It’s been a while since I wrote an music production article but I’ve decided to take a new approach to planning how I’m going to bring the most value to everyone who chooses to read my blog. My goal is to write an article every time I listen to a new album where I somewhat review everything I’ve learnt from the album and a few takeaways from it. I’m not going to simply review an hip hop album like you would see on other blogs but I’m going to try and give you insights into what I’m learning (and stealing) from others.
The first album I’m attempting to do this with is Ego Death by The Internet, which was released in 2015 and nominated for a Grammy. These are the four learnings and takeaways I’ve received by listening to this body of work.
Use All Bases, Not Just 808’s
An issue I’ve faced, particularly in early 2016, is that people always wanted to hear booming 808 beats. Even in pop music 808’s have now been popularised, and escaping hearing them, and in particular using them, has become extremely difficult. My escape prior to listening to Ego Death was Kendrick Lamar’s To Pimp A Butterfly (TPAB), which I learnt early this year, courtesy of Logic, intentionally avoided using 808’s (Video Below).
So back to The Internet’s Ego Death. Throughout it’s entirety, I struggle to hear a single 808 hip hop beat (tell me if I’m wrong), just hearing groovy acoustic baselines and influences of old school hip hop beats, predominantly a reminiscent feeing of West Coast producers such as Dr. Dre. There’s even modern influences with production utilising moog basses, not in the style of DJ Mustard Type Beats but rather using synthesisers in more subtle ways, which helps build an atmosphere different to modern uses, as witnessed on “Girl”.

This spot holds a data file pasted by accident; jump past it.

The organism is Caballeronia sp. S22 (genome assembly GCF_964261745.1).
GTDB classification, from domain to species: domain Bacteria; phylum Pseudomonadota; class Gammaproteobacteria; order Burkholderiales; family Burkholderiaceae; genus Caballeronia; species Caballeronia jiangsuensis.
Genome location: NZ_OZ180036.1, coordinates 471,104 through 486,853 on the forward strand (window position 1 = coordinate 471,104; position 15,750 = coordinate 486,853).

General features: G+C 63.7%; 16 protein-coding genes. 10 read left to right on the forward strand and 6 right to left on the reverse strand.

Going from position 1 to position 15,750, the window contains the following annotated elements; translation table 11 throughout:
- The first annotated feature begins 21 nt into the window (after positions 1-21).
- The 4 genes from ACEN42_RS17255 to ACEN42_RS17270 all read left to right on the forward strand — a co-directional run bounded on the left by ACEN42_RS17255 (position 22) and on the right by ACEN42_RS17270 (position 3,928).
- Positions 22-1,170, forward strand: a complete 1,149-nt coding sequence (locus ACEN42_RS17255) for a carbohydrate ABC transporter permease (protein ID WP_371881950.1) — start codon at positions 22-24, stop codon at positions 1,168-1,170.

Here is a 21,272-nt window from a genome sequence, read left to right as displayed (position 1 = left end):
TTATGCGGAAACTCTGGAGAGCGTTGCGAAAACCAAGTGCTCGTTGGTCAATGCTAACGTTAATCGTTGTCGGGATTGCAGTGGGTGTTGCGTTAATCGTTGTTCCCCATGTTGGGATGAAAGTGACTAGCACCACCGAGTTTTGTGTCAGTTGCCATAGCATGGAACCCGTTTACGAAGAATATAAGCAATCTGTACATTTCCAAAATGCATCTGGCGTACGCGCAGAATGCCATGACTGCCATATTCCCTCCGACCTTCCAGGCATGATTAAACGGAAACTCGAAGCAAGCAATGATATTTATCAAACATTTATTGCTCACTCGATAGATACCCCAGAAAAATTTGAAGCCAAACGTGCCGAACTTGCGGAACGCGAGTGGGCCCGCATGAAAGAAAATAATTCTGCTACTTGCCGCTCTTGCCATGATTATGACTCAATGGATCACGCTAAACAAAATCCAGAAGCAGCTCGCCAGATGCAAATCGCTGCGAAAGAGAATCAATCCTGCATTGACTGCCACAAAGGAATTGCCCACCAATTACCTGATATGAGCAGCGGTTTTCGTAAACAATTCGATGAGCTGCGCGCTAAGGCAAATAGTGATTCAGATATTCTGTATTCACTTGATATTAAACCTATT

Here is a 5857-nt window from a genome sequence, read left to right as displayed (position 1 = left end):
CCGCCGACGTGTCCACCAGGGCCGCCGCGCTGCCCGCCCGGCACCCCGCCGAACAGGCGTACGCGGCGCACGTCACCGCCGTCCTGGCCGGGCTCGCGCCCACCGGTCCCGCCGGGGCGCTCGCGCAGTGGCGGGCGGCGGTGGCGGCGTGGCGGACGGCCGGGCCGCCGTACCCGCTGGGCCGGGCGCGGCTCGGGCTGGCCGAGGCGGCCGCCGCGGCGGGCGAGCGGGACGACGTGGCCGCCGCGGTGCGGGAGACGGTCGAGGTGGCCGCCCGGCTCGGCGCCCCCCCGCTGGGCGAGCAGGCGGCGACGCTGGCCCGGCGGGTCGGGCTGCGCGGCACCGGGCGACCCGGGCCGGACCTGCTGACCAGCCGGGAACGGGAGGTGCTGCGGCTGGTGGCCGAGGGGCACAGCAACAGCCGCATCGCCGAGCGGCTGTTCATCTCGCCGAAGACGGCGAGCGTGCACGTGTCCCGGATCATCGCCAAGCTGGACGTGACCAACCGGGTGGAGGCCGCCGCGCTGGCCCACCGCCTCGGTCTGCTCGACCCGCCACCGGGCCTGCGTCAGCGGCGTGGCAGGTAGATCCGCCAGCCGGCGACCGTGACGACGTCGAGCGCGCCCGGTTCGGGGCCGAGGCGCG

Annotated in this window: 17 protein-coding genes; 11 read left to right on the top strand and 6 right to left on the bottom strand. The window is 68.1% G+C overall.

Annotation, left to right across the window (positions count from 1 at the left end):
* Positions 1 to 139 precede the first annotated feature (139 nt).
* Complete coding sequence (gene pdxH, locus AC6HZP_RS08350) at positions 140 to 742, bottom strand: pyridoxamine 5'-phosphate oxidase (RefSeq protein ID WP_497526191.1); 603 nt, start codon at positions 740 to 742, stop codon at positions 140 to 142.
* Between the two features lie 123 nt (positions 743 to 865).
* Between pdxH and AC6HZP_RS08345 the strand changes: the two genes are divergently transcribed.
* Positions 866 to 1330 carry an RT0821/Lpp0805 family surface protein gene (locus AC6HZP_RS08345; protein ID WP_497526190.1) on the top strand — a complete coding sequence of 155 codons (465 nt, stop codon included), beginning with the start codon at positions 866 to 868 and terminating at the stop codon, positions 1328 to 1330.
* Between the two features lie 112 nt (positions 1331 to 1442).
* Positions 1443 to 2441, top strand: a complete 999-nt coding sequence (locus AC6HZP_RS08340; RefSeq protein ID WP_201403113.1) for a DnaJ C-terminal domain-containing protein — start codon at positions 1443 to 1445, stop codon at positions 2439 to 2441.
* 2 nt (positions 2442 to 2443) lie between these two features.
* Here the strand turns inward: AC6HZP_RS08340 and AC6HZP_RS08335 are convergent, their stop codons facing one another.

My takeaway from this is that although 808 rap beats are super cool, like I make them all the time, widening my horizon, experimenting with different sounds as The Internet do with music production, is essential in order to remain unique.
Play Into My Strengths
Perfection is far from essential. Whether that’s with the instruments used in the instrumentals themselves or the mixing of the beat, even down to Syd Tha Kyd’s vocal performance. She happily purports that she is not a great singer but instead of attempting to perfect her vocals to sound like a Mariah per se, she plays into her “weaknesses” and makes them her strengths.
The intentional radio-esque effect featured on tracks like “I Tried” and “Curse” (Video Below) brings forth uniqueness, which helps the minimalistic overall sound of the album.
Ego Death deliberately breaks many of the conventional rules of song form and structure. What I mean by this is that they choose on many occasions to place extremely long winded bridges which are super repetitive but still unmistakably enjoyable on many of the featured tracks. They also opt for somewhat of a peculiar panning/stereo width, demonstrable in “Girl Ft. Kaytranada”. The first time I actually heard that drums come in I had to skipped the track because it made me feel uneasy.
Those are just two examples from an album which is somewhat unorthodox but nevertheless takes up a unique sound which stands left of R’n’B/Hip hop.
Collab, Collab, Collab
Displayed periodically throughout the entire album is their desire to collaborate with artists who are able/willing to explore a different approach to their regular vocal cadence and beat structure/sound. For example, track 4 “Go With It” features Vic Mensa, where he sits into a beat of a different tempo, and even attempts to sing on the track. See the video below where The Internet speak on what they attempt to do when collaborating with other artists.
I’ve taken this onboard a lot lately, experimenting with different genres and building with my production team, DEPHYR Music, where we’re constantly trying to view music from others points of views, and adopting a different approach to music as a whole.